“The purpose of this law was and still is one fundamental message: Fight for the truth, fight for the truth of World War II and postwar times,” Morawiecki said.
“A publisher in the United States or in Germany will think twice before publishing today an article using the expression ‘Polish SS,’ ‘Polish gestapo’ or ‘Polish concentration camps’ if he risks a lawsuit and a fine of 100 million euros or dollars,” Morawiecki added.
According to the prime minister, the “severe provisions” of criminality in the law aroused so much controversy that it began to be “counterproductive.”
The changes triggered a heated debate inside the parliament, with Robert Winnicki of the far-right National Movement unsuccessfully trying to postpone the vote and accusing the government of “crawling” before the Jewish communities. He called the move a “scandal.”
On the other side of the political spectrum, Kamila Gasiuk-Pihowicz – of the liberal Modern Party – asked why it had taken so long for the government to change a law that had caused such damage to Poland’s international reputation.
Michal Dworczyk, the head of the prime minister’s chancellery, said in a public radio interview that the intent of the law was to “defend the good name of Poland” and counteract the use of the words “Polish death camps” instead of “Nazi death camps,” but that this caused a crisis with Israel and “our other partners,” including the US.
He said now the issue will be dealt with through “civil-legal tools” rather than through criminalization.
Yesh Atid head Yair Lapid, who sharply condemned the law when it was first brought to the parliament in January, characterized the proposed change as “a bad joke.”
“This law has to be wiped off of the law books in Poland,” said Lapid, the son of a Holocaust survivor. “They should cancel this scandalous law and ask forgiveness from the dead.”
Zionist Union MK Itzik Shmuli, who proposed two Knesset bills to counter the Polish legislation, welcomed the changes, but said they do not go far enough.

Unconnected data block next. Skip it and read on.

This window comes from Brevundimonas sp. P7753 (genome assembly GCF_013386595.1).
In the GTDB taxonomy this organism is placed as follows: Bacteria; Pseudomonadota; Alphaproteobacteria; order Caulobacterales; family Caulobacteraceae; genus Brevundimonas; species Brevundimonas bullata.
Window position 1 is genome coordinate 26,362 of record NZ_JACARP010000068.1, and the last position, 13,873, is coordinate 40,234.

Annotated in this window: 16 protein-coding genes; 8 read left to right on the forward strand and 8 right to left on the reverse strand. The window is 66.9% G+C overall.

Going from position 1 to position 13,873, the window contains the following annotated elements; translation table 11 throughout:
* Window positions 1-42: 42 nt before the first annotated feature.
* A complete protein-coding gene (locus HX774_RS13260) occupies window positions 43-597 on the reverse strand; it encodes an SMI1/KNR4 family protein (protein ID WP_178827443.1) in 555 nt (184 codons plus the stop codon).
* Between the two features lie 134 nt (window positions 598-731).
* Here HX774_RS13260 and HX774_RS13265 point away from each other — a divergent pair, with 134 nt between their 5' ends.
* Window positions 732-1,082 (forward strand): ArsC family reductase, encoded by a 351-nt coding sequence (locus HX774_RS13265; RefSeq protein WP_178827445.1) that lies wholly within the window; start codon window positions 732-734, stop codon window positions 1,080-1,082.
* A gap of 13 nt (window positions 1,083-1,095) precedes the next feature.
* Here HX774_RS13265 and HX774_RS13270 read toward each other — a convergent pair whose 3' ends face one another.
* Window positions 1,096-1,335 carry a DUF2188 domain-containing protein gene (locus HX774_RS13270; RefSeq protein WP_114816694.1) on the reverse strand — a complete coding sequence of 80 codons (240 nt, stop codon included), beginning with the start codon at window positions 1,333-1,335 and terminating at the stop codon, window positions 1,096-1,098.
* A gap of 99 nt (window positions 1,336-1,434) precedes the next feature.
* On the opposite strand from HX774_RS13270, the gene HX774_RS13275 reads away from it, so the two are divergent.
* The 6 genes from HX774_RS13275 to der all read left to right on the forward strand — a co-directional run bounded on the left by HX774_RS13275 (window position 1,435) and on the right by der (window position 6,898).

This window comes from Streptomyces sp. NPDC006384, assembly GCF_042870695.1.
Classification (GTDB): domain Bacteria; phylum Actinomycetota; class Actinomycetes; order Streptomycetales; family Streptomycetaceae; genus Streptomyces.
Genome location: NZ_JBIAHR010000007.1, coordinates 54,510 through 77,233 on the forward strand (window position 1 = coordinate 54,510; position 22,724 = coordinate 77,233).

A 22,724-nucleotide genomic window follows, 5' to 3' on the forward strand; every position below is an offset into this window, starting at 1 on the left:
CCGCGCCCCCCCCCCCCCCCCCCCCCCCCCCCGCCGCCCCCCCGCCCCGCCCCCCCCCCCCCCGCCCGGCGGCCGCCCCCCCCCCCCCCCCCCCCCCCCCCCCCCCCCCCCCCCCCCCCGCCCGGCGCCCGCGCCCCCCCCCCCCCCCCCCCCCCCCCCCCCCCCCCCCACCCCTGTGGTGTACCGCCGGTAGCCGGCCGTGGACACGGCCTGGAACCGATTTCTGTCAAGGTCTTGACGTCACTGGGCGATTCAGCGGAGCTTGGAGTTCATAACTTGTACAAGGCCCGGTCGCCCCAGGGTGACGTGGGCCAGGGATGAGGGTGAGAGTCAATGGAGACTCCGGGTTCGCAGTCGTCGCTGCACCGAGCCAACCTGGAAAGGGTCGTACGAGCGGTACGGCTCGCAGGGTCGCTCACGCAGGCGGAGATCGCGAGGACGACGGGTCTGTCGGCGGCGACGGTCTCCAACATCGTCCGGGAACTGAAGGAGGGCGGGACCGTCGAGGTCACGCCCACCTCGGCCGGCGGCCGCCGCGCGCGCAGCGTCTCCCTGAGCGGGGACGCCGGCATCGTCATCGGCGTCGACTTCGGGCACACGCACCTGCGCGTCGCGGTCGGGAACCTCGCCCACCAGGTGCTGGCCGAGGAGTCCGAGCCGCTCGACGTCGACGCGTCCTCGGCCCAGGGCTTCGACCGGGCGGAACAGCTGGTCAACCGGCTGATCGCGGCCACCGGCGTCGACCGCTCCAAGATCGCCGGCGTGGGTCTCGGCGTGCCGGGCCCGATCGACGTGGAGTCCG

“According to the law, it will still be forbidden to mention the role of the Poles in the crimes against the Jews, but now – rather than this resulting in criminal proceedings – it will result in civil proceedings,” he said.
Shmuli said even the amended version of the law “casts a heavy cloud and places the mark of Cain on modern Poland, which instead of learning from history prefers to deny and blur it. We promise the Holocaust survivors that this effort will not succeed.”
Yad Vashem issued a statement calling the Polish move a “positive development in the right direction.”
“We believe that the correct way to combat historical misrepresentations is by reinforcing open, free research and educational activities,” the statement read. “Yad Vashem reiterates its support for ensuring that educators and researchers are not hindered in grappling with the complex truth of Polish-Jewish relations before, during and after the Holocaust.”
Chief Rabbi of Poland Michael Schudrich told the Post that it was an “important move to correct this mistake,” but added it was not yet clear exactly what the implications are of making the law a civil instead of criminal offense.
“We have to look carefully at what else it [the law] says. I applaud them for their effort, but the devil is in the details. The intention is positive; let’s see if the results will also be positive,” said the rabbi.